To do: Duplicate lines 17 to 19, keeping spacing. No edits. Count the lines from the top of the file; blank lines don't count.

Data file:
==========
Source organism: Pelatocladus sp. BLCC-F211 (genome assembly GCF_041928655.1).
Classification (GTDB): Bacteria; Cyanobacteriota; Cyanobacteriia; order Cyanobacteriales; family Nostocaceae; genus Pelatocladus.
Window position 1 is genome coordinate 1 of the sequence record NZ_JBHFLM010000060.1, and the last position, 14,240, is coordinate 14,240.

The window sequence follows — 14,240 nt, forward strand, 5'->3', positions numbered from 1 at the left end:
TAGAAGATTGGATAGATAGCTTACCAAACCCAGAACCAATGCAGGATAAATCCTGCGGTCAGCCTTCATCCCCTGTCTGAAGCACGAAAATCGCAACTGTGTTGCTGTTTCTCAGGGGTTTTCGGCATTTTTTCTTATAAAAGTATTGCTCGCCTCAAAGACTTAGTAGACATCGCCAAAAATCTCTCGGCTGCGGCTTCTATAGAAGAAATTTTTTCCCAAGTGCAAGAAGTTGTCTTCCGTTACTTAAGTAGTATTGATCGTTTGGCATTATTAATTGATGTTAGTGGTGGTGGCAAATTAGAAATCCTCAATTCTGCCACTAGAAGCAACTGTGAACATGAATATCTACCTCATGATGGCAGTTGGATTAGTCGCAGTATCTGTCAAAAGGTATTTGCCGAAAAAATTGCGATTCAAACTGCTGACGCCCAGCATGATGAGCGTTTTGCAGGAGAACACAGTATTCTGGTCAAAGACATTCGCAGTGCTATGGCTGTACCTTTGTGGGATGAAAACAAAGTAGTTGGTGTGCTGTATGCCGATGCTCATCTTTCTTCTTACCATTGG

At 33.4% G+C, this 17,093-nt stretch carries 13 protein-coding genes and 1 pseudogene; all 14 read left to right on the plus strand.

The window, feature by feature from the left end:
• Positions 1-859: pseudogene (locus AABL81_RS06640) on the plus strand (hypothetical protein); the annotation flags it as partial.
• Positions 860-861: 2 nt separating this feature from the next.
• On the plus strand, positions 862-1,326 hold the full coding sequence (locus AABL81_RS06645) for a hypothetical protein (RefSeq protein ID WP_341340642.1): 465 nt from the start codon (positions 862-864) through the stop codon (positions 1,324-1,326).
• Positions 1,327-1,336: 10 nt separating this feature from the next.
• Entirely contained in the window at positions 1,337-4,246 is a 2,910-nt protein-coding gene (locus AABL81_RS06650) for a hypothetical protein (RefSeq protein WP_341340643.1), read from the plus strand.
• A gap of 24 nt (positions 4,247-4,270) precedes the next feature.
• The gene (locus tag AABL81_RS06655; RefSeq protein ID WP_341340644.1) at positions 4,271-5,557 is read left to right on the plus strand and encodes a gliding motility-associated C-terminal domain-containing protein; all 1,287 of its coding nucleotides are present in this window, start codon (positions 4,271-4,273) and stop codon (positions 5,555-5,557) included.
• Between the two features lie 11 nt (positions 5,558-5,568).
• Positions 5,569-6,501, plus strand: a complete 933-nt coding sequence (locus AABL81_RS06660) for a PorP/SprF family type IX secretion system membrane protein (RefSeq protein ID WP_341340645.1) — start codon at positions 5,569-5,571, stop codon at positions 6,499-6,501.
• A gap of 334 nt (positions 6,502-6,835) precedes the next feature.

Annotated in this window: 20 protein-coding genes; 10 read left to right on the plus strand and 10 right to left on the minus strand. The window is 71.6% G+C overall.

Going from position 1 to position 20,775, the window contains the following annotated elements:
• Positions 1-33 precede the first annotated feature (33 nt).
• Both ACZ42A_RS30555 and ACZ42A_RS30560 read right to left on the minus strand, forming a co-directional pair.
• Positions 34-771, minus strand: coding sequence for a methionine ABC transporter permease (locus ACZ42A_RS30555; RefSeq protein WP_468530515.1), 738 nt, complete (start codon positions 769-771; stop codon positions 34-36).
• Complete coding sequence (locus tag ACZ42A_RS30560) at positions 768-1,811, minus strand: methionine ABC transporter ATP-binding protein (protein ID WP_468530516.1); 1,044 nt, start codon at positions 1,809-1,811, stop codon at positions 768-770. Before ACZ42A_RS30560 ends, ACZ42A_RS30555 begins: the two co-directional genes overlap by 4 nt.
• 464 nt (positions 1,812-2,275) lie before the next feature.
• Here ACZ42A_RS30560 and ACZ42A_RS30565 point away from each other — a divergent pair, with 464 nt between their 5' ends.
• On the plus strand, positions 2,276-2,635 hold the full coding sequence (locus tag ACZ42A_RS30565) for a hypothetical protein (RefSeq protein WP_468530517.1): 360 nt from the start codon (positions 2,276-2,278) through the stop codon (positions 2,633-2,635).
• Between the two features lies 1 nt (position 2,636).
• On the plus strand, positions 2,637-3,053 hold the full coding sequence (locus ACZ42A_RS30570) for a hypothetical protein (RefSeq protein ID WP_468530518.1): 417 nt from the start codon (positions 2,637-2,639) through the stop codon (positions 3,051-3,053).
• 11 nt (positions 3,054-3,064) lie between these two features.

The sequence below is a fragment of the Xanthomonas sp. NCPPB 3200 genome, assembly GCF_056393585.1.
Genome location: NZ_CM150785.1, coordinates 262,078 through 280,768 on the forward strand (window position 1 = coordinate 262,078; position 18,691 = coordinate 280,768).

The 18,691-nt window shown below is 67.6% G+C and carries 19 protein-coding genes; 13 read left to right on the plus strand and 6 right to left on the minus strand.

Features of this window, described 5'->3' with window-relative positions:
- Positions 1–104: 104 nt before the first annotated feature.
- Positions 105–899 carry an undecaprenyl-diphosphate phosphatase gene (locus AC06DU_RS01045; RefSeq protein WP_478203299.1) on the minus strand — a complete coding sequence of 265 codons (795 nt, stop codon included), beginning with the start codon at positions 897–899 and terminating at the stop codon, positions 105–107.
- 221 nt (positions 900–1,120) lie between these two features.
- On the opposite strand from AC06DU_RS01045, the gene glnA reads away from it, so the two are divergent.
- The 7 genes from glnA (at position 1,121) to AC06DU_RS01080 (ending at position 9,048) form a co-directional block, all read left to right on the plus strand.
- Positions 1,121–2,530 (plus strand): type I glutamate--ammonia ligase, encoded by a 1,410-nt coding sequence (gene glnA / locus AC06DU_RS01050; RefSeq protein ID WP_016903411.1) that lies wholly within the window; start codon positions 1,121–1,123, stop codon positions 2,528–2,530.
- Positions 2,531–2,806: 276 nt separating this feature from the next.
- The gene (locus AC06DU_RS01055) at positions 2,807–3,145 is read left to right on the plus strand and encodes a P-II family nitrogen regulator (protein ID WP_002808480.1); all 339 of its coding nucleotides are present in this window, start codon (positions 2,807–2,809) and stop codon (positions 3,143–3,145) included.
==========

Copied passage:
• A gap of 334 nt (positions 6,502-6,835) precedes the next feature.

Annotated in this window: 20 protein-coding genes; 10 read left to right on the plus strand and 10 right to left on the minus strand. The window is 71.6% G+C overall.

Going from position 1 to position 20,775, the window contains the following annotated elements: